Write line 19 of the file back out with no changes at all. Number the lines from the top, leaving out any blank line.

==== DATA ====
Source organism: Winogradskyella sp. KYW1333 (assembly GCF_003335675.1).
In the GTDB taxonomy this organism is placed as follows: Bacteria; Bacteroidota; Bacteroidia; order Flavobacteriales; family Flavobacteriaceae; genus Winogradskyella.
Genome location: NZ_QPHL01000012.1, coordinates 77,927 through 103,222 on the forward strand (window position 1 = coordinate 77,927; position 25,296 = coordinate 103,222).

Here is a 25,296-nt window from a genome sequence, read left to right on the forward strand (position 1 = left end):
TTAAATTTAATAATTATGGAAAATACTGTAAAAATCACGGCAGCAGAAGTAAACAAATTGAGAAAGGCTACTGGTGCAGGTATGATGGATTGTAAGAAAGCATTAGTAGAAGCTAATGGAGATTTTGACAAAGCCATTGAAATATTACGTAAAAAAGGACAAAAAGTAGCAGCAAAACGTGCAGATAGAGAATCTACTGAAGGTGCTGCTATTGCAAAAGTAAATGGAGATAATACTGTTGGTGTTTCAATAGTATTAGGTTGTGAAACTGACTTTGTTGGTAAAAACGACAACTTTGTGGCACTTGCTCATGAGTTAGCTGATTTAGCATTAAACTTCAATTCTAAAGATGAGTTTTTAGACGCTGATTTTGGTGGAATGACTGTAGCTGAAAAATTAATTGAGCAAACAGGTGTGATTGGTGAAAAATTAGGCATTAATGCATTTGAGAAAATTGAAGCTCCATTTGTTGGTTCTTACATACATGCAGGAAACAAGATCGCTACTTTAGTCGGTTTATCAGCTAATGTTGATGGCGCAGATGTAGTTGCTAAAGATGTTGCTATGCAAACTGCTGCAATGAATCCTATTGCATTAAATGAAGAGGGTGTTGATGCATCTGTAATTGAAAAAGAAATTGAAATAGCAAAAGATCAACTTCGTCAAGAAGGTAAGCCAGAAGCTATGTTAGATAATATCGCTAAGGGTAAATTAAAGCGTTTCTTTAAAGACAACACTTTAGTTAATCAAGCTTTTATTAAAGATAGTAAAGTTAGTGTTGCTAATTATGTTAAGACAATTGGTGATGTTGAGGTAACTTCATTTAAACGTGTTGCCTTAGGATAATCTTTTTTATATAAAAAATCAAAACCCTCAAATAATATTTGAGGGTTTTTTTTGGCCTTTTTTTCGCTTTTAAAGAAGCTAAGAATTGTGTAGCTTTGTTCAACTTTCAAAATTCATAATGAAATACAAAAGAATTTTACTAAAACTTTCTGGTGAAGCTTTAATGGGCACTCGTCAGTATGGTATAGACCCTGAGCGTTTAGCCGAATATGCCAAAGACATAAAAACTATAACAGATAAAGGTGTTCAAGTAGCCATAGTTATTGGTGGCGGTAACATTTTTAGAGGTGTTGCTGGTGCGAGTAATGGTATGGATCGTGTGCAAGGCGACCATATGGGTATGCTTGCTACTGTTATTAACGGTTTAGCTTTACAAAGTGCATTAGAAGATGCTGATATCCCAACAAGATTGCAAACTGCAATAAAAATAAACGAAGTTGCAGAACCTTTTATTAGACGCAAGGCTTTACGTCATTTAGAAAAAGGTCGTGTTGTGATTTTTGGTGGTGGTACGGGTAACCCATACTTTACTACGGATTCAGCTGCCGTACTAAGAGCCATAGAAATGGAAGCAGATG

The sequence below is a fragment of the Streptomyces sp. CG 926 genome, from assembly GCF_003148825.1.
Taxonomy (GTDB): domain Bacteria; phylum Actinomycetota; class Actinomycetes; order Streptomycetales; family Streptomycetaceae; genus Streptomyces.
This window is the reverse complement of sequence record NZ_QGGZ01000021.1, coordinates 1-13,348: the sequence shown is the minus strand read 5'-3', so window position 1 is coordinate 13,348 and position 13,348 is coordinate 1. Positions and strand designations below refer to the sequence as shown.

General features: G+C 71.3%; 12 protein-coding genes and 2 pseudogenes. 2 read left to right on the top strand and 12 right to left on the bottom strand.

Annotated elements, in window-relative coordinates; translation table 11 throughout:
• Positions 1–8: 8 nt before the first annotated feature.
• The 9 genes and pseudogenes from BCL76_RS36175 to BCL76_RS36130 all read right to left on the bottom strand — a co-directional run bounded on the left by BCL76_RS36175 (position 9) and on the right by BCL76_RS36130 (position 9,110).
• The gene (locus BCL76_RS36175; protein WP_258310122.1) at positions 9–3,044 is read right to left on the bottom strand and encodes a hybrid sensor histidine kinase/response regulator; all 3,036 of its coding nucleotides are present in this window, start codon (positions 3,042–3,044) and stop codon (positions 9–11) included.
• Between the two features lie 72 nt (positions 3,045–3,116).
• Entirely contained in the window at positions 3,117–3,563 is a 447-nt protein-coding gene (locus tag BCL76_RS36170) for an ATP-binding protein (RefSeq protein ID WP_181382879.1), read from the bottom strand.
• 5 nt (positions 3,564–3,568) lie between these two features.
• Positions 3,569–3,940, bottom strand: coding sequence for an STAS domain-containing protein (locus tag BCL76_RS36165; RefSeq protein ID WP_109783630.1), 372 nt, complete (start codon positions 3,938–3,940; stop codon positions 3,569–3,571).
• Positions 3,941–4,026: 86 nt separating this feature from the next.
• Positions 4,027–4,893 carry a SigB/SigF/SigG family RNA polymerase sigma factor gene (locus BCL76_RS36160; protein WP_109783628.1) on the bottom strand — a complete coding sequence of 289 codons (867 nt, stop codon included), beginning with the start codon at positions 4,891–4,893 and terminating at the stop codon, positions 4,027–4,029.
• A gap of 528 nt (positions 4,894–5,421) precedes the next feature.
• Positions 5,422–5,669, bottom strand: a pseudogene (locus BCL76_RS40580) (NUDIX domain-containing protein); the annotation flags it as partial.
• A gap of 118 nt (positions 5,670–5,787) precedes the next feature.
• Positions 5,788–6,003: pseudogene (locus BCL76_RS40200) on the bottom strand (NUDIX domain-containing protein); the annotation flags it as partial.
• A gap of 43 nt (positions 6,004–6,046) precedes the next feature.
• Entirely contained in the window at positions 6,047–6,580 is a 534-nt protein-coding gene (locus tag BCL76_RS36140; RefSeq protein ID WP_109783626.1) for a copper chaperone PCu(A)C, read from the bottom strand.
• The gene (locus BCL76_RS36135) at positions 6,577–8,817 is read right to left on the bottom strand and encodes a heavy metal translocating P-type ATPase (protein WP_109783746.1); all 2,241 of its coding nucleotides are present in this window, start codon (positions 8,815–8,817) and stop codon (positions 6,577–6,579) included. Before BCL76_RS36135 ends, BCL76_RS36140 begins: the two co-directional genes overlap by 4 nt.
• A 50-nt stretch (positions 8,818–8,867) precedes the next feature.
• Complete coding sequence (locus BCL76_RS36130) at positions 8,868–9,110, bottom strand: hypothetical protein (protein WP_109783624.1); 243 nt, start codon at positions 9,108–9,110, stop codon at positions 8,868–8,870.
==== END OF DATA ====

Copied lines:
• Positions 4,027–4,893 carry a SigB/SigF/SigG family RNA polymerase sigma factor gene (locus BCL76_RS36160; protein WP_109783628.1) on the bottom strand — a complete coding sequence of 289 codons (867 nt, stop codon included), beginning with the start codon at positions 4,891–4,893 and terminating at the stop codon, positions 4,027–4,029.